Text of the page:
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Good relations, freespeech and political activism
Ruth Sheldon

shaped as key institutional settings for the cultivation of democratic reflexivity? My suggestion is that, in order for universities to play this hoped-​for role, scholars must first attend to the historically evolving forms of epistemic and political power within their own institutions (Sangren 2007). We must explore how contemporary universities validate particular forms of knowledge, communication and relationality. These are reflected both in the epistemic hierarchies of theory and practice, in institutionalised assumptions regarding the direction of teaching and

in Tragic encounters and ordinary ethics
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Democratic conflict and the public university
Ruth Sheldon

knowledge and the life world (Delanty 2001). As a consequence, in this book, I frame the university both as a Contested framings 29 historically situated microcosm for the working out of broader democratic tensions in British society and as an institution with an identity at stake in this politics. As the bearer of cultural values and as a socially embedded public institution, the contemporary university has been profoundly shaped by, and implicated with, the transformations of modernity. As Gerard Delanty (2001) has argued, the roots of the contemporary idea of the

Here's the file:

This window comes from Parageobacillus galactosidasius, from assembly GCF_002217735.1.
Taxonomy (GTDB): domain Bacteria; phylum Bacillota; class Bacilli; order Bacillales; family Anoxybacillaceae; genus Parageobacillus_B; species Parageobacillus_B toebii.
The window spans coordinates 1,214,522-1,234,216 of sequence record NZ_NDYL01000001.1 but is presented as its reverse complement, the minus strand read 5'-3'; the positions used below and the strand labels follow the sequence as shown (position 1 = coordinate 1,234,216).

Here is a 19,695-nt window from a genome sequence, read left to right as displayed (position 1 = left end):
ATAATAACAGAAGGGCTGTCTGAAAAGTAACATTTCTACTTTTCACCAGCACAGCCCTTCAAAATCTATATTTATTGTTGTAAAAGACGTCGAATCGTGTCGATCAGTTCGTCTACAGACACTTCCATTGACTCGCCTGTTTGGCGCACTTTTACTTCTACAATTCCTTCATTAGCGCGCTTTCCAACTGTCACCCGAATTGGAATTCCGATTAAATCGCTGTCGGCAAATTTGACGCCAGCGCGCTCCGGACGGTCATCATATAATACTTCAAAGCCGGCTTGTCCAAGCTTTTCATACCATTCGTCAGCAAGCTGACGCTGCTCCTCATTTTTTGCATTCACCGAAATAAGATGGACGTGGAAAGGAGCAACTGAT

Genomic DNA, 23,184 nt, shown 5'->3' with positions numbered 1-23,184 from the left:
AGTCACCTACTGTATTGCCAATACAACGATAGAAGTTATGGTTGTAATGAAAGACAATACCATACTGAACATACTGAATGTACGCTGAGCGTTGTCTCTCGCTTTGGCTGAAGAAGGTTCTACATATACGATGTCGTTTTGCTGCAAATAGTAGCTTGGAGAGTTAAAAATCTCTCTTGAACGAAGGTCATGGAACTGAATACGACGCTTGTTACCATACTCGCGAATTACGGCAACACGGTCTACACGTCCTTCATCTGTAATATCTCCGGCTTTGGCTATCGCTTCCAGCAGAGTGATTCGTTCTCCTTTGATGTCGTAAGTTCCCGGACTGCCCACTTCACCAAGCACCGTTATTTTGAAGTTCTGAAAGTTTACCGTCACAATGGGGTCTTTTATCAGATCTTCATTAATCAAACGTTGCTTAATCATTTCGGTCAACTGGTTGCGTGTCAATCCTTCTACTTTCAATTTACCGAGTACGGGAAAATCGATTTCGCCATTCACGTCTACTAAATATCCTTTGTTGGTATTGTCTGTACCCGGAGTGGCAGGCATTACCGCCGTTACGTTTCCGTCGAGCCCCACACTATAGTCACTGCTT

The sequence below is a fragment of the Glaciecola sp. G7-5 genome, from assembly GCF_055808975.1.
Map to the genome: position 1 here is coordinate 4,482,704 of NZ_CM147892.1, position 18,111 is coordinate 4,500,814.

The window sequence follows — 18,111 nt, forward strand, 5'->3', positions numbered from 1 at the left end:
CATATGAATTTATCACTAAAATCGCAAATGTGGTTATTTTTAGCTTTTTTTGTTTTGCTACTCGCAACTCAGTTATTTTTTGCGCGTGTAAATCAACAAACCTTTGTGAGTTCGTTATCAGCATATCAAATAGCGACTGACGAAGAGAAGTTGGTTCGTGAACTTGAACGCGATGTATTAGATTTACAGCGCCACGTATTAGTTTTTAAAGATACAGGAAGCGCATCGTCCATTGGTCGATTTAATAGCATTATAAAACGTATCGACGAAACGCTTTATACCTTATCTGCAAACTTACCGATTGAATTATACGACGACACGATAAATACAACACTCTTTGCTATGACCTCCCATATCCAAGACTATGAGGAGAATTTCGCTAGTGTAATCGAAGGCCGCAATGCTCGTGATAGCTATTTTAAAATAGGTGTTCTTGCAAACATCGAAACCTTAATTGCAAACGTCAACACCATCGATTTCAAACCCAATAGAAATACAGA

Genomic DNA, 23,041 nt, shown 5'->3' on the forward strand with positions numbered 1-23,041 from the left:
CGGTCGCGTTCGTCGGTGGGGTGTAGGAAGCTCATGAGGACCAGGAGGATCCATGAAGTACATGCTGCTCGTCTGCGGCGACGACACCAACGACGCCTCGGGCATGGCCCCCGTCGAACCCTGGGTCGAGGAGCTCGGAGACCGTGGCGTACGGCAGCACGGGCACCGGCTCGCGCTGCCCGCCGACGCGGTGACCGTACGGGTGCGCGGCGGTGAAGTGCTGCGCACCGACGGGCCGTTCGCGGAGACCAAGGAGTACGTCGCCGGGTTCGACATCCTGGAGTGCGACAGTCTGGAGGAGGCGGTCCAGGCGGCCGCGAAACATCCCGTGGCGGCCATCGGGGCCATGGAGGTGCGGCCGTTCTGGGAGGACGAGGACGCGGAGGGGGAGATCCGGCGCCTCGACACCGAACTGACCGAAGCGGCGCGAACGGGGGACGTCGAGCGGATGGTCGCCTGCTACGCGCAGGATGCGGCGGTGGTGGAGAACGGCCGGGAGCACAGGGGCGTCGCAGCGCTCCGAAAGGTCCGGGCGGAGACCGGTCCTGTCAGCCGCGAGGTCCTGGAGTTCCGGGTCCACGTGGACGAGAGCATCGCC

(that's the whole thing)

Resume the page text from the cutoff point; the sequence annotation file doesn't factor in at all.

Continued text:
in Tragic encounters and ordinary ethics
The claim of reason
Ruth Sheldon

this melodrama in the context of circulating anxieties over the threats posed by dangerous ideologies to the academy. The pressures of these dominant political discourses help to explain the timing of the boycott debate. Yet this also raises a broader question about the sources of these anxieties:  why has concern with extremism and anti-​racism become so prominent in relation to contemporary universities? In responding to this question, it is important to first situate tensions over ‘extremism’ and ‘Islamophobia’ within the broader historical context of

in Tragic encounters and ordinary ethics
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Towards ethical ethnography
Ruth Sheldon

carries a particular potency within 42 Tragic encounters and ordinary ethics contemporary universities, insofar as they are shaped by norms of altruistic self-​ denial and a Kantian emphasis on epistemic and moral universalism (Seidler 2007b). Furthermore, this suspicion of excessive egoism is not limited to positivist approaches. Rather, it also been sustained by post-​structuralism’s critical emphasis on the ways in which theoretical discourses construct their objects, which has displaced sociological approaches attentive to lived experiences (Back 2007; Lynch 2012

in Tragic encounters and ordinary ethics